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Case Reports in Neurological Medicine
Volume 2018, Article ID 2171434, 3 pages
Case Report

Internal Auditory Canal Dural Enhancement in Granulomatosis with Polyangeitis Disease

1Department of Otology and Neurotology, Colombian National University Hospital, Bogotá, Colombia
2Department of Otolaryngology Head and Neck Surgery, National University of Colombia, Bogotá, Colombia

Correspondence should be addressed to Juan Carlos Izquierdo Velásquez; moc.oohay@7odreiuqzicj

Received 8 January 2018; Accepted 28 March 2018; Published 21 May 2018

Academic Editor: Mehmet Turgut

Copyright © 2018 Juan Carlos Izquierdo Velásquez and Luis Felipe Romero Moreno. This is an open access article distributed under the Creative Commons Attribution License, which permits unrestricted use, distribution, and reproduction in any medium, provided the original work is properly cited.


Diffuse dural enhancement of the internal auditory canal in T1-weighted gadolinium-enhanced magnetic resonance imaging could be a helpful and early clinical sign in a very aggressive limited granulomatosis with polyangeitis disease, called previously Wegener Disease (WD).

1. Introduction

Granulomatosis with polyangeitis disease is a systemic entity mediated by autoimmune necrotizing inflammation that has the ability to affect every microsystem of the human body that was related with antineutrophil cytoplasmic antibody (ANCAS) activity [1]. Central nervous system (CNS) can be compromised in almost 50% of cases; however, most symptoms occur in very advanced disease states, so finding the neurological involvement like the first symptom of the disease tends to be very unusual [2]. Otologic symptoms such as sudden sensorineural hearing loss and facial paralysis as initial manifestations in patient with GPA are extremely rare. The prevalence can vary from 4 to 12% depending on series [2]. Other possible nasosinusal symptoms include septal perforation (4%), chronic dacryocystitis (4%), and tracheal stenosis (1%) [13].

The systemic type represents the majority of cases of GPA, typically affecting the high and low respiratory tract, and it has been associated with focal segmental glomerulonephritis. The localized GPA is not as common as the systemic GPA and affects just a single or a few organs without renal compromise [4]. When presented ENT is compromised, hearing loss can develop rapidly or gradually over several days or weeks. Although the exact cause still remains unknown, some theories link it to granulomatous compression of the cochlear nerve, deposits of immunocomplexes in the cochlea, and vasculitis of the vasa nervorum and cochlear vessels [3, 5].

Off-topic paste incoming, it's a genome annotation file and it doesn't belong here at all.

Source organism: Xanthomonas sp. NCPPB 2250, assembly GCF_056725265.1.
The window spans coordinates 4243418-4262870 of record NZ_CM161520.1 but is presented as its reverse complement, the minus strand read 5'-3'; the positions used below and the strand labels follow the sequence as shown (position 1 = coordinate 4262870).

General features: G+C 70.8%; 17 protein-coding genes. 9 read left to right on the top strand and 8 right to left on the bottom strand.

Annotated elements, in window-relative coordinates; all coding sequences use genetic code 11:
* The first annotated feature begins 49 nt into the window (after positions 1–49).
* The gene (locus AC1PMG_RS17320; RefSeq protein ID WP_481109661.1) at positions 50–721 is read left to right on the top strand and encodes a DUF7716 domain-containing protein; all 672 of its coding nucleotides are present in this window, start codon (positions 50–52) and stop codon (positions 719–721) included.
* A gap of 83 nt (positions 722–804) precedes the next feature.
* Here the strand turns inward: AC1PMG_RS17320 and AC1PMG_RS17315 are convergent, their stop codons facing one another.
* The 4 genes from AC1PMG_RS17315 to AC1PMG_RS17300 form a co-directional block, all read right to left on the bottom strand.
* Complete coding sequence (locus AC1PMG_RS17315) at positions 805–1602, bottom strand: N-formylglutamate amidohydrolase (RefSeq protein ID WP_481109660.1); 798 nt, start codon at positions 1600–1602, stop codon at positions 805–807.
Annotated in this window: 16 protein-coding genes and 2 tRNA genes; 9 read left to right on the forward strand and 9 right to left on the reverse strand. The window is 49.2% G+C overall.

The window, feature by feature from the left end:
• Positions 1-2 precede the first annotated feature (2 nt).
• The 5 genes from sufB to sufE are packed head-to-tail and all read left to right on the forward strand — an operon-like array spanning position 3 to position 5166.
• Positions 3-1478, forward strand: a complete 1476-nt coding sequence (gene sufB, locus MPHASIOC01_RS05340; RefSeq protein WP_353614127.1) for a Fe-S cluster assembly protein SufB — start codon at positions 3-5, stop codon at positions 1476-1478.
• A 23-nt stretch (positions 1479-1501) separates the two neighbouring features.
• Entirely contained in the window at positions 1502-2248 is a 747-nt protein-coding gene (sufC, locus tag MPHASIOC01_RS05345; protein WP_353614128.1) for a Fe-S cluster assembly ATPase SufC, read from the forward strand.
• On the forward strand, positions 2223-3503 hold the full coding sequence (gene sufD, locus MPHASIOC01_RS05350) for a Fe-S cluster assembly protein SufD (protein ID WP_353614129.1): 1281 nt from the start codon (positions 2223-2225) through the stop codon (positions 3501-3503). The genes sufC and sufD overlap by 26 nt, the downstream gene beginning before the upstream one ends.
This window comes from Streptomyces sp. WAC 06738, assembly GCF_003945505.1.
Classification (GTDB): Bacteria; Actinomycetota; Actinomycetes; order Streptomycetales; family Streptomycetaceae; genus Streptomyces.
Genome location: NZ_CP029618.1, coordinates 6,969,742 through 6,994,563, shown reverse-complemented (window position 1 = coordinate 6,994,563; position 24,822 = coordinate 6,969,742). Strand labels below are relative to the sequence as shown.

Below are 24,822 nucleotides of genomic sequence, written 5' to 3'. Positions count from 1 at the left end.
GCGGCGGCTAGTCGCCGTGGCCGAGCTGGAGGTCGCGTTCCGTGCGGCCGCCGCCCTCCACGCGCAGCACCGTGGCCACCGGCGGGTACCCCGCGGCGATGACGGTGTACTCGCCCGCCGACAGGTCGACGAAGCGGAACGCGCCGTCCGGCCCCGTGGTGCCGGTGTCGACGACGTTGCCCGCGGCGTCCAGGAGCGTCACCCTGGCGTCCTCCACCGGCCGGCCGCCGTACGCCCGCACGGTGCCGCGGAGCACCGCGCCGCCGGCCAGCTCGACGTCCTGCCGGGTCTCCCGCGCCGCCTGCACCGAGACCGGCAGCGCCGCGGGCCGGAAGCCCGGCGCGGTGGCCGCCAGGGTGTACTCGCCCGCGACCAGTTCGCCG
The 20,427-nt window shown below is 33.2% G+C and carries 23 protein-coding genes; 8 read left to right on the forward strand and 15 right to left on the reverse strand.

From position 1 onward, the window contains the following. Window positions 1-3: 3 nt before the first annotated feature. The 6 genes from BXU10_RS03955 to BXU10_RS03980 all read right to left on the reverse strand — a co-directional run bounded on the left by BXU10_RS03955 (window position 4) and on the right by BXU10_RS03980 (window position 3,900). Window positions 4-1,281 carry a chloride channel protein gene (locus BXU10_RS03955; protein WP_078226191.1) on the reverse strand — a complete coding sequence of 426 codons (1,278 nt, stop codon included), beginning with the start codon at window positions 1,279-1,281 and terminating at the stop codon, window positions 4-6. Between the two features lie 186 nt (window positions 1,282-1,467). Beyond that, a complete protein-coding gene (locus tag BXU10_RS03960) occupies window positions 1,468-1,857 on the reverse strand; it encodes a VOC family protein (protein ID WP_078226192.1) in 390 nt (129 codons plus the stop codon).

We report the radiological and histopathology findings of a very aggressive limited GPA, after approval of the ethics committee of the Central Police Hospital, Bogota, Colombia.

2. Clinical Case

A 47-year-old male patient presented with a two-month history of rapid progressive bilateral hearing loss, unilateral facial paralysis, and severe headaches.

The physical exam showed bilateral serous otitis media, House & Brackmann VI/VI grade left peripheral facial paralysis, and bilateral severe to profound sensorineural hearing loss. No other additional systemic or neurological deficiencies were found. We found in the T1-weighted, gadolinium-enhanced magnetic resonance imaging (Gd-MRI) diffuse dural and symmetrical enhancement of the dural layer of the posterior and middle fossae including the convexity and surprisingly the dural layer of the internal auditory canal (IAC) and the left labyrinthine and tympanic facial nerve (Figure 1).